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The Five Key Elements of Every Construction Contract – Forget Them and You're in Trouble!

The one key document that contractors must deal with each and every day is the contract. This piece of paper is the essential heart of each project. Being so important, it amazes me how many contractors overlook or disregard its contents and the impact they can have on the profitability of the project.

The word contract comes to us from the Latin work “contractus”. It means an agreement between two or more parties to complete a specific amount of work for a specific value. Other words that come from it are contractors and contracting.

In order to help you, I'm offering some basic fundamental information about the key elements of any construction contract. You'll want to make certain that they are properly addressed in your next contract.

Key element number one: Payment

Payment is absolutely important to the success of the project, but it always amazes me to find it misrepresented or left out completely in some contracts. Check to make sure that the following information regarding payment is included in your next contract.

One of the most effective ideas I've ever conceived for prompt payment was what I called, “The Zero Dollar Invoice”. What we did during the “Honeymoon Period” (that period of time between Notice of Intent to Award and Notice to Proceed) was to forward to the owner a copy of the intended invoice we would be using for our partial payment request. Since no work was performed (we weren't even on the job yet) nor any quantities of work or dollar values for work performed were included, it showed the contract amount, quantities, unit prices, etc. Hence the name “Zero Dollar Invoice”. The idea was to get approval from the owner of the invoice procedure that they wanted. This avoided delays at the time of our first invoice because that it wasn't the right type of submittal.

We also included in our cover letter the exact time of the month that we would be submitting our invoice, how we would obtain agreed amounts of completed work with their representative and when we would be expecting payment from them, including interest for late payments, if applicable. This procedure cleared the path for our partial payment requests and helped us to obtain prompt payment.

Key element number two: Contract Documents

What are the specific documents (specifications, drawings, addendum's, etc.) that make up your contract work. Make sure that each and every one is properly listed. I've seen too many contracts that don't have the specific documents listed. This leaves you wide open for disagreement and delays later on. Get them included and listed in your next contract!

Key element number three: Authority

This one always gets left out in construction contracts. Who is the representative of the owner? How much authority does he or she have? What procedures are you required to follow? When do you have to provide notification, etc.? Where do you go to locate the recognized authority? Get this information included. Don't get stuck in a quagmire of non responsiveness from everyone while they figure out what to do. Address this issue before you sign the contract and things should run a lot smoother during the progress of the work.

Key element number four: Change Orders

There is no such thing as a contract that gets completed without change orders. Just contractors who end up taking it on the chin because of no change order procedures in their contracts. Make certain that the key basic elements for change orders is addressed:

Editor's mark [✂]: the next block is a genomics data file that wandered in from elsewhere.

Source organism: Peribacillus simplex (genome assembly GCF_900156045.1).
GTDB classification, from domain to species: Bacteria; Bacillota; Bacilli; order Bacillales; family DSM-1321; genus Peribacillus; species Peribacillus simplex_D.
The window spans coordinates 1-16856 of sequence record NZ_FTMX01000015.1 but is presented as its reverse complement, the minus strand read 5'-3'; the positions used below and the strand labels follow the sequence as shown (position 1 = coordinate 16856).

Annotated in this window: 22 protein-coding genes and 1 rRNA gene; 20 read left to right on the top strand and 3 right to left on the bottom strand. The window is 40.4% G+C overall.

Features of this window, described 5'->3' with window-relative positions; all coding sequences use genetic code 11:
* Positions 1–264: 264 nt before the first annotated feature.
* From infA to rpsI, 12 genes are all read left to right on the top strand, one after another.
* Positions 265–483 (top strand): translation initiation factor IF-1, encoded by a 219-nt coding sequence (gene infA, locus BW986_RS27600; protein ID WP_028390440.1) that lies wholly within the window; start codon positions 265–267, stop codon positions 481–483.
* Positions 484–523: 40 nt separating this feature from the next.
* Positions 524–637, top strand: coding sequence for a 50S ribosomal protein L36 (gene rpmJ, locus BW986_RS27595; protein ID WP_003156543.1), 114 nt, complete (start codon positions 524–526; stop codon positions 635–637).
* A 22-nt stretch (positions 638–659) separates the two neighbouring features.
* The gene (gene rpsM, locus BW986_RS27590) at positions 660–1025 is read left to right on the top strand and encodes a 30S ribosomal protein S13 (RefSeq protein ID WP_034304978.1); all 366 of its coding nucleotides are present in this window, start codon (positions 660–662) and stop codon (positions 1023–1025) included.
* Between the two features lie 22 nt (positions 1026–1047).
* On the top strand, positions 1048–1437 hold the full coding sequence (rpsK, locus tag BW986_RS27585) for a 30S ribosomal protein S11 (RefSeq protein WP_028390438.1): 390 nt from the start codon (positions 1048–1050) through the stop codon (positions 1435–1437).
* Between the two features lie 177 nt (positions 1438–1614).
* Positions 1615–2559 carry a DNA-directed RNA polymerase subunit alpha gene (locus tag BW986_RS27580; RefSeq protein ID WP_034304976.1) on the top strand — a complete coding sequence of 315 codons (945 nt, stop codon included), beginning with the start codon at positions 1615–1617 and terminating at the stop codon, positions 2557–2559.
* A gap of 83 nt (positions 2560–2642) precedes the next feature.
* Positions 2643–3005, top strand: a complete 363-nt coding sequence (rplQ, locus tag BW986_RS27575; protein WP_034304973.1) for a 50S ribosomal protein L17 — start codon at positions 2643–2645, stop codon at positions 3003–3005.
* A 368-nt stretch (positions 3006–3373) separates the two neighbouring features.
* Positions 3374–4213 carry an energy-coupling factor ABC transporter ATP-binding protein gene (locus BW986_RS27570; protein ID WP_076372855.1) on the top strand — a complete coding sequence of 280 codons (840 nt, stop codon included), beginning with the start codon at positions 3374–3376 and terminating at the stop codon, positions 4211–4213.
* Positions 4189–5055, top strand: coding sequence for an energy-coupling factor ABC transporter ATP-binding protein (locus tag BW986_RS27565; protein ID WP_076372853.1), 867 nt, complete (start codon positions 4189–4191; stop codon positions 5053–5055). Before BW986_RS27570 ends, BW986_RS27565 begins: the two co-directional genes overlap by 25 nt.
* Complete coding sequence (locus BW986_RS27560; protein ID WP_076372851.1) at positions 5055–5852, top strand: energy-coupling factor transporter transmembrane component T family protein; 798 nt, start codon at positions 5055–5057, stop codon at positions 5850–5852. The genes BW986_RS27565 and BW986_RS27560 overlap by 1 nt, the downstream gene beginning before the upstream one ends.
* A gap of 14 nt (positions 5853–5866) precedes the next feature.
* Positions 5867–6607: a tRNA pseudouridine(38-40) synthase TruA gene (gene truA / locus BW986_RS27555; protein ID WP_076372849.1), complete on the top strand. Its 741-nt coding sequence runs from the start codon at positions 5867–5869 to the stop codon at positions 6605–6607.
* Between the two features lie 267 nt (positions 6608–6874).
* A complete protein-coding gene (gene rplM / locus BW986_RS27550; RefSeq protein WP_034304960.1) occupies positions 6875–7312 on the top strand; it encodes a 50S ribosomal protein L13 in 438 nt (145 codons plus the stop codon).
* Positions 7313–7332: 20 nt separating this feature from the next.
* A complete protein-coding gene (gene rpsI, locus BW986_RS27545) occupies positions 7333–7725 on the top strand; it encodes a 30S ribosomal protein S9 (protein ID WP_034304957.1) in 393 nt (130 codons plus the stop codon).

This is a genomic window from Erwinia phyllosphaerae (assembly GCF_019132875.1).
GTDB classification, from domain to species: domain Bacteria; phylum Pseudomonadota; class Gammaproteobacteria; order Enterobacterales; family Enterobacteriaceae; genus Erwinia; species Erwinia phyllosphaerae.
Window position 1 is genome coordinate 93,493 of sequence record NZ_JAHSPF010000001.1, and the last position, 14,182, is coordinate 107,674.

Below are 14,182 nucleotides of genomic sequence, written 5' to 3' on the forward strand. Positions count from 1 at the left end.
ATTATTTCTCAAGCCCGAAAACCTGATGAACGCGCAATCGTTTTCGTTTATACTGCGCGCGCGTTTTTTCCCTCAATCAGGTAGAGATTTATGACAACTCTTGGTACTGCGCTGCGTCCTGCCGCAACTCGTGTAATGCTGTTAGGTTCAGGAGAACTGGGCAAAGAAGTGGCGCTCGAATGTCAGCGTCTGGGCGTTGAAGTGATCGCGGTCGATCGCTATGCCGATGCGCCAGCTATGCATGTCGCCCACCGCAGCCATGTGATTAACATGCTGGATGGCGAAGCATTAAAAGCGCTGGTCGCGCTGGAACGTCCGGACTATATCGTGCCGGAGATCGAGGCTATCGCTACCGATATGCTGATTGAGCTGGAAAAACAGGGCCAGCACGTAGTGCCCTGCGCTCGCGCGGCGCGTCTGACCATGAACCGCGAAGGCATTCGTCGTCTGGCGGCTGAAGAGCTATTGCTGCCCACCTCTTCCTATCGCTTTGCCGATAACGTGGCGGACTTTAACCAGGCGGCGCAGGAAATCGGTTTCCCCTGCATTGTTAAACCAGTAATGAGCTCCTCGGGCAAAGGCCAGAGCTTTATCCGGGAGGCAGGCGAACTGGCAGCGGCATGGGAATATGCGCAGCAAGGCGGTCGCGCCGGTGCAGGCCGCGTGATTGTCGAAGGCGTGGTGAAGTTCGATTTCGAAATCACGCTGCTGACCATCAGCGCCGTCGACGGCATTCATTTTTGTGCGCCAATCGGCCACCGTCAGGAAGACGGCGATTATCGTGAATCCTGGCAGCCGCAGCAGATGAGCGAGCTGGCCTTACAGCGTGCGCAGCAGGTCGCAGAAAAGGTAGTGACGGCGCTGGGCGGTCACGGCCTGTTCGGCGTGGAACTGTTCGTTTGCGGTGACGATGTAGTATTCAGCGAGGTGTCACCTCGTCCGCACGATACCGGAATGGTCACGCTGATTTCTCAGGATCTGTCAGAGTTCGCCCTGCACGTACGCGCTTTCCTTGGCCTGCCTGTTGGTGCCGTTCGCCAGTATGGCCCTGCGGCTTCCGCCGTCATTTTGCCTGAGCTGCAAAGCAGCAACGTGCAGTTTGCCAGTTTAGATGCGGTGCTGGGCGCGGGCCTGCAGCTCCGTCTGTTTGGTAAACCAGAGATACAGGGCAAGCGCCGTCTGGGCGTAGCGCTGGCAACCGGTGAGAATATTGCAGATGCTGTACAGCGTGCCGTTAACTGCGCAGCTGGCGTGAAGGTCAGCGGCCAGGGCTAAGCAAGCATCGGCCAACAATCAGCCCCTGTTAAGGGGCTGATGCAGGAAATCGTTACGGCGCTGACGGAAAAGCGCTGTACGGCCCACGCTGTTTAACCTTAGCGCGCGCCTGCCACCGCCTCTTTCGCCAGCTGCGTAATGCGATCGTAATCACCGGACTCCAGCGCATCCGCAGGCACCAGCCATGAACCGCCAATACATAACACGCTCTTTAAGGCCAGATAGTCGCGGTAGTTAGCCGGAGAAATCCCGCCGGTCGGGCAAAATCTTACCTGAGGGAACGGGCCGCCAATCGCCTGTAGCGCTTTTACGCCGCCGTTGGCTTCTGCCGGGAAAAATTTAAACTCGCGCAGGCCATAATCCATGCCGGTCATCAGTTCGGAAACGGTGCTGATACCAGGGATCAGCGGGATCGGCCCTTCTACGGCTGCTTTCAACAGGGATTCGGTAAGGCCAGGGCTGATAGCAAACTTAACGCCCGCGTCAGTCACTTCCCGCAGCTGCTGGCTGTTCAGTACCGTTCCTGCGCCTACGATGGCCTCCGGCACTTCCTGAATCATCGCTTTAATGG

Remember, change order work is not “extra work”. It disrupts the progress and productivity of the work as you had originally planned for when you bid the work. It is not your fault nor your responsibility, and you should be justly compensated for this unanticipated disruption.

Key element number five: Schedule of the Work

The time that you planned to complete the work is important to obtaining the bottom line results you anticipated when you bid the work. Too many contractors have given away their intended profits because they failed to make a schedule that honestly represented the way they bid the work. If you figured the job for 120 days and the owner gives you 180 days to complete the work, don't stretch your schedule out to meet the 180 days. If the owner delays you and you use up the extra 60 days, you'll have a hard time convincing anyone (including the judge and jury) that you were in fact delayed. Make sure the following properly covered:

Next get a large pre-printed rubber stamp made that says: "The above schedule does not take into effect any changes or delays caused by others, weather or Acts of God." Get a pad of red ink and stamp your schedule before you submit it to the owner.

Some owners will even have “liquidated damages” or penalties for being late (not many owners will financially reward you for early completion, but don't let this discourage you from at least attempting to negotiated it). Make sure that scheduling has been properly included in the contract.

Never forget

Contracts can be a double-edged sword if the proper information has been included. No one for the owner is going to make sure that you're properly covered. Only you can do that.

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All articles are the property of Henry Goudreau and HG & Associates, Inc. If you would like Henry's articles for your magazine or newsletter or, would like Henry to write for your publication, please contact Henry at:

HG & Associates, Inc.
389 Interstate Blvd
Sarasota, FL 34240
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